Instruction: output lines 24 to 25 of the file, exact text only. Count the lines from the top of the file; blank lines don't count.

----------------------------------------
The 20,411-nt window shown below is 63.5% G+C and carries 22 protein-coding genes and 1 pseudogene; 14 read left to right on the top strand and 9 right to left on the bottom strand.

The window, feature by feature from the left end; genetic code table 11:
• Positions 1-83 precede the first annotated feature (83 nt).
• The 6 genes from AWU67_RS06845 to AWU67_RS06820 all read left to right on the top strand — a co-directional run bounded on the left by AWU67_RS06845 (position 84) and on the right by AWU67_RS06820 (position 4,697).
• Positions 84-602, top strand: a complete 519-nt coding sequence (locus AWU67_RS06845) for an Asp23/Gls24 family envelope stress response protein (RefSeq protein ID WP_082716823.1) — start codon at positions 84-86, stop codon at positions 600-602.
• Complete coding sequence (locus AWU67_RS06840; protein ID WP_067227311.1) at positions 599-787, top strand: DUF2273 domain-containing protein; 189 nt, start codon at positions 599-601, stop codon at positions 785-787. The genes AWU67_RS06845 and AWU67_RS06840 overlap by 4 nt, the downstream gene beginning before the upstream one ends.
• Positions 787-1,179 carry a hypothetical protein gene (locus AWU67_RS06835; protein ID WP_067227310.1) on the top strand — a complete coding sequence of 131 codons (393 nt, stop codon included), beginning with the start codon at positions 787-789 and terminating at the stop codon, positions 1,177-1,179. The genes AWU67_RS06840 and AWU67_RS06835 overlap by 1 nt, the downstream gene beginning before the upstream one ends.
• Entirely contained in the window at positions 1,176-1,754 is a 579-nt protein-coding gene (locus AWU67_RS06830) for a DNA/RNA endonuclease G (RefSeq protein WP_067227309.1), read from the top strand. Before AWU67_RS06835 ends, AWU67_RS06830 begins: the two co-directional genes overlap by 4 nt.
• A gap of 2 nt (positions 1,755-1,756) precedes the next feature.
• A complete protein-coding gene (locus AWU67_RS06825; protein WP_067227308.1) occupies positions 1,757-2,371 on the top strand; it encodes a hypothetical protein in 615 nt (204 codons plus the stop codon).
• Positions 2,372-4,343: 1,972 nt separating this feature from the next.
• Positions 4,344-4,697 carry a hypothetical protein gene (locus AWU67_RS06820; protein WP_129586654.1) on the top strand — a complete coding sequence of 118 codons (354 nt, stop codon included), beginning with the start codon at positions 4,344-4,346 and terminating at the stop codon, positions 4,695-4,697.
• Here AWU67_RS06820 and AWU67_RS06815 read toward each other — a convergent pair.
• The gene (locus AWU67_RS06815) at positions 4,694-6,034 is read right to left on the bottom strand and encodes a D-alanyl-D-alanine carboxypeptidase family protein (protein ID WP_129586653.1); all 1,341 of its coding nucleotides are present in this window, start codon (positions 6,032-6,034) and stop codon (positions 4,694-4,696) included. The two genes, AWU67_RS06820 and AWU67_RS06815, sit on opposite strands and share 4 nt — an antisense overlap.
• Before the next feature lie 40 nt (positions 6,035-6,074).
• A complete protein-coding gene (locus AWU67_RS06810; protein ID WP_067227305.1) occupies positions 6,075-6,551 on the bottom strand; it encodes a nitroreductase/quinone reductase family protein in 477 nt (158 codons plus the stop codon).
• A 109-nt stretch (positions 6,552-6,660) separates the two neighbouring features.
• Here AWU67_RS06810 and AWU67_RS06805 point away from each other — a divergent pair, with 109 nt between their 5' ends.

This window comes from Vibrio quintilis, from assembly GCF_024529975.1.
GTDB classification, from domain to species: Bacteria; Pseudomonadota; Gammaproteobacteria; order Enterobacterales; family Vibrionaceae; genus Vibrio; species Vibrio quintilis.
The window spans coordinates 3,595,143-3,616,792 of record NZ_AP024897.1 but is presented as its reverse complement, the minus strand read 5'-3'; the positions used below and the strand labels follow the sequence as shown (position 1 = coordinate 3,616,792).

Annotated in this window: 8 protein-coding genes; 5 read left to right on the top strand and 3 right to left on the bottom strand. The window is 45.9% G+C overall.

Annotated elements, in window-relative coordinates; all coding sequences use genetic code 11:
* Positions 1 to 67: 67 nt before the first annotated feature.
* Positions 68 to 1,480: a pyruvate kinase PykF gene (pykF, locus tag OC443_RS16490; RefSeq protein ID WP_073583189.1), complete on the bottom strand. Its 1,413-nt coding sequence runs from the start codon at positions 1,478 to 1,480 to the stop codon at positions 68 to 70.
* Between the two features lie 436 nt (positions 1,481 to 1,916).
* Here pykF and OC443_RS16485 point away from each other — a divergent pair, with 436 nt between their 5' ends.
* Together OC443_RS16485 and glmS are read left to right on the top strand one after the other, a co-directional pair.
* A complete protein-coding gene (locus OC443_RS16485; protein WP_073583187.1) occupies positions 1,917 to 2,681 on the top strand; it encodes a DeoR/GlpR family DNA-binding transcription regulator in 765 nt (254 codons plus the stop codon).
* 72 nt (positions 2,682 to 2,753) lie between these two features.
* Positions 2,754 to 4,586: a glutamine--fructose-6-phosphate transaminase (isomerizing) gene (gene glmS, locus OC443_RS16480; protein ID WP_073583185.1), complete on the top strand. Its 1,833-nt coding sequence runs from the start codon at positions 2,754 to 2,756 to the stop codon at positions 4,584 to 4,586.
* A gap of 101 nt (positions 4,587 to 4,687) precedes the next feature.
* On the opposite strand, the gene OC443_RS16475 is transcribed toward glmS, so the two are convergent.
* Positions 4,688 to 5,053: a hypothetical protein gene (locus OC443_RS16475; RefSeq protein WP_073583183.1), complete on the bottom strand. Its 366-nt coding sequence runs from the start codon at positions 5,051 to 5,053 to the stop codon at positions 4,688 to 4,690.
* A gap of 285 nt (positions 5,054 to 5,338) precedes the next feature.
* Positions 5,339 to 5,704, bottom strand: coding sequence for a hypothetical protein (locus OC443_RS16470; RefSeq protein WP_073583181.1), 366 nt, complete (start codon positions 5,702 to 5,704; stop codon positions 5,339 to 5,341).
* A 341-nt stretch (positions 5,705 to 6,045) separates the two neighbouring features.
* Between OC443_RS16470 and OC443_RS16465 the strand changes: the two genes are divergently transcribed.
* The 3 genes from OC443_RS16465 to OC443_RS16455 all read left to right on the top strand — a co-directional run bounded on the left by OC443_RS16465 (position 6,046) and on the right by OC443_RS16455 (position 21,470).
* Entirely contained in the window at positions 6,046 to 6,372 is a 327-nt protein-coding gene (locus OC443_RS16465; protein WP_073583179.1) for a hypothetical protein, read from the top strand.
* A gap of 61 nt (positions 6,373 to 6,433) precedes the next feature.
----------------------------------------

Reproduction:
* Positions 1 to 67: 67 nt before the first annotated feature.
* Positions 68 to 1,480: a pyruvate kinase PykF gene (pykF, locus tag OC443_RS16490; RefSeq protein ID WP_073583189.1), complete on the bottom strand. Its 1,413-nt coding sequence runs from the start codon at positions 1,478 to 1,480 to the stop codon at positions 68 to 70.